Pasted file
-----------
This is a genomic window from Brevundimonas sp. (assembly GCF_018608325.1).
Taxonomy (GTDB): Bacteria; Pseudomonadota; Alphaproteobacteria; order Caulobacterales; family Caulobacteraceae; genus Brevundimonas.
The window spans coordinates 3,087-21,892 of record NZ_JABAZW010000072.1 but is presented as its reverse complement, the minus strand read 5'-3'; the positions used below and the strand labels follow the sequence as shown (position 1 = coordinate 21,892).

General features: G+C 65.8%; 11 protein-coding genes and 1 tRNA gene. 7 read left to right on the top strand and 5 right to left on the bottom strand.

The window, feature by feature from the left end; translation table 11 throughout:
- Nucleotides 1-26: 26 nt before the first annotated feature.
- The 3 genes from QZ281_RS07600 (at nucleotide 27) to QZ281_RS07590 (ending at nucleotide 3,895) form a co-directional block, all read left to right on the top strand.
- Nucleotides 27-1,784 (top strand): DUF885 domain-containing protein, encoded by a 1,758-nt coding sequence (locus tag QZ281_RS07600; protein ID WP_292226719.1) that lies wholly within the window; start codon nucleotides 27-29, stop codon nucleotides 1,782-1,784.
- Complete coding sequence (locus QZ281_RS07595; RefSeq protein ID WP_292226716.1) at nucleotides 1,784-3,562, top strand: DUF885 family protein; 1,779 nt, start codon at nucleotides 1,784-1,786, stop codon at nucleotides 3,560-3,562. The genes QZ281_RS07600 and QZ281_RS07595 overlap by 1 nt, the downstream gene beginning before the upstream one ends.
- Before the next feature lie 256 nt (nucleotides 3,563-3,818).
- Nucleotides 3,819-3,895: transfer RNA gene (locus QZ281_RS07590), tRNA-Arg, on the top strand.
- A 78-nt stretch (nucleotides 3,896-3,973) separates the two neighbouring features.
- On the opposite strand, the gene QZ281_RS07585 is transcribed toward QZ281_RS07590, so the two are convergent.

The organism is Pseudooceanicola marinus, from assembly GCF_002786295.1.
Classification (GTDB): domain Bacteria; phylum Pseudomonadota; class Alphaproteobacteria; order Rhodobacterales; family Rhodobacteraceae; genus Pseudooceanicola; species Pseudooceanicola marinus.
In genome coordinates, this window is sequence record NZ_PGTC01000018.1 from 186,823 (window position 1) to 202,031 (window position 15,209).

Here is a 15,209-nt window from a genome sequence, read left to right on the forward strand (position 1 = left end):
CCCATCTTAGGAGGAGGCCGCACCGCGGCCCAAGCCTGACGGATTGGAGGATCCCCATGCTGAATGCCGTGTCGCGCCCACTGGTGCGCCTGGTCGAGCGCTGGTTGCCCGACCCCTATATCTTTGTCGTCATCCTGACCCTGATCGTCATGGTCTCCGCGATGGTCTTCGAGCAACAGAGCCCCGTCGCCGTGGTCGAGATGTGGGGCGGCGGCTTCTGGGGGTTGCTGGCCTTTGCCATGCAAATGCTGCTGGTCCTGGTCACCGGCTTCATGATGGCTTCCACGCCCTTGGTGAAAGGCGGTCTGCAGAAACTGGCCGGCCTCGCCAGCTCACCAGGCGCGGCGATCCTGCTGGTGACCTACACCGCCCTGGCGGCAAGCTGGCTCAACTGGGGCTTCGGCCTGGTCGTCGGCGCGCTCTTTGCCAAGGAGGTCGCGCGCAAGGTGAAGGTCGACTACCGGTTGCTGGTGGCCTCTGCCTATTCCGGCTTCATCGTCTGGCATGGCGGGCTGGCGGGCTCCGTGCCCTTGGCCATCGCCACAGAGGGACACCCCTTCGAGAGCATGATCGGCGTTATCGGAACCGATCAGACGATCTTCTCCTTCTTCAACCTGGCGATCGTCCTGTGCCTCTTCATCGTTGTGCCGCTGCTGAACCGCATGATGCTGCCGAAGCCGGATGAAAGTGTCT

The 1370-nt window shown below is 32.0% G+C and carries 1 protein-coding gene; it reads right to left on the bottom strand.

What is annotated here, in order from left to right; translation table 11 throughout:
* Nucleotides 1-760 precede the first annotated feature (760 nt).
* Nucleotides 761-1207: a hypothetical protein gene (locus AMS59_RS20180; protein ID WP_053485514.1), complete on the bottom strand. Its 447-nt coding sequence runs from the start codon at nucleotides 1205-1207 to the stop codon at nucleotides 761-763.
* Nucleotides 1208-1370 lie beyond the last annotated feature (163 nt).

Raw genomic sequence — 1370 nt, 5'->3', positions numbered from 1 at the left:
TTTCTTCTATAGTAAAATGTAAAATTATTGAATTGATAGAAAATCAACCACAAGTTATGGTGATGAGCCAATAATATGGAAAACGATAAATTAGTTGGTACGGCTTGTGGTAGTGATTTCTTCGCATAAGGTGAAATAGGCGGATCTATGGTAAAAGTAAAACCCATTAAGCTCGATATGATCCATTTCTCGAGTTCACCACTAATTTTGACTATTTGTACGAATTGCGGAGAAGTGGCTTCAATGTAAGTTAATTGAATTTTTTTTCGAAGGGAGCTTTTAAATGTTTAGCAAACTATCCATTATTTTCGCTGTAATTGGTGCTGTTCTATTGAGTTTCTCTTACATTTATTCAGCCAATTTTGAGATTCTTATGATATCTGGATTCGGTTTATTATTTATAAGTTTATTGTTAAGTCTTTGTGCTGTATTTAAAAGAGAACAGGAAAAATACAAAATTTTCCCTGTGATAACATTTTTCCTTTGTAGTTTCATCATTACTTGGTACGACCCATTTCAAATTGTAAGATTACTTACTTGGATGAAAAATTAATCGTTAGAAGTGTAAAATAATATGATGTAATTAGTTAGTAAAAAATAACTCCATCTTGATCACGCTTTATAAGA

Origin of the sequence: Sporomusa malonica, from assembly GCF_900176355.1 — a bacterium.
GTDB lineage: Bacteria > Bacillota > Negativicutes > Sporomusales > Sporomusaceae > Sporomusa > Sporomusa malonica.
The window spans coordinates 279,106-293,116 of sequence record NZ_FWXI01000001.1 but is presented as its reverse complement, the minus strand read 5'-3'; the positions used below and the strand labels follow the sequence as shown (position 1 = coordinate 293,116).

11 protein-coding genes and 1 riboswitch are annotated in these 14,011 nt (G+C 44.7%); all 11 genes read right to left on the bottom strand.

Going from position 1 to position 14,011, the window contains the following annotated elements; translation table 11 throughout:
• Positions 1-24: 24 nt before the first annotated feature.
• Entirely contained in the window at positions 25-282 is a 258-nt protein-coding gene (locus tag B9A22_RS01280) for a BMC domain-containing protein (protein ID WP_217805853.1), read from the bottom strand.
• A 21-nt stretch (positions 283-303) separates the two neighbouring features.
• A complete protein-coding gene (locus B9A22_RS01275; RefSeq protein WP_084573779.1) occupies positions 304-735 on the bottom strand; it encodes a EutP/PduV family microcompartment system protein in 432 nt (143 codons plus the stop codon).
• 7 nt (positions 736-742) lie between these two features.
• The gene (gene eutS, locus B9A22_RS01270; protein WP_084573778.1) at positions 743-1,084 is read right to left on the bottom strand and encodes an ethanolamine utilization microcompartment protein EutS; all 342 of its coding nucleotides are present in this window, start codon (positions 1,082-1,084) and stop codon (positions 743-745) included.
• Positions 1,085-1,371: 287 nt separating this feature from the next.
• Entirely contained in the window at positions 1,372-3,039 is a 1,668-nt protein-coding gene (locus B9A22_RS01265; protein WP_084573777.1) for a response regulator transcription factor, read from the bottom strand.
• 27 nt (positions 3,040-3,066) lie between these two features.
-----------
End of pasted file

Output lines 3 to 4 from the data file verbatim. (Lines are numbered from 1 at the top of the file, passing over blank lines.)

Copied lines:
The window spans coordinates 3,087-21,892 of record NZ_JABAZW010000072.1 but is presented as its reverse complement, the minus strand read 5'-3'; the positions used below and the strand labels follow the sequence as shown (position 1 = coordinate 21,892).

General features: G+C 65.8%; 11 protein-coding genes and 1 tRNA gene. 7 read left to right on the top strand and 5 right to left on the bottom strand.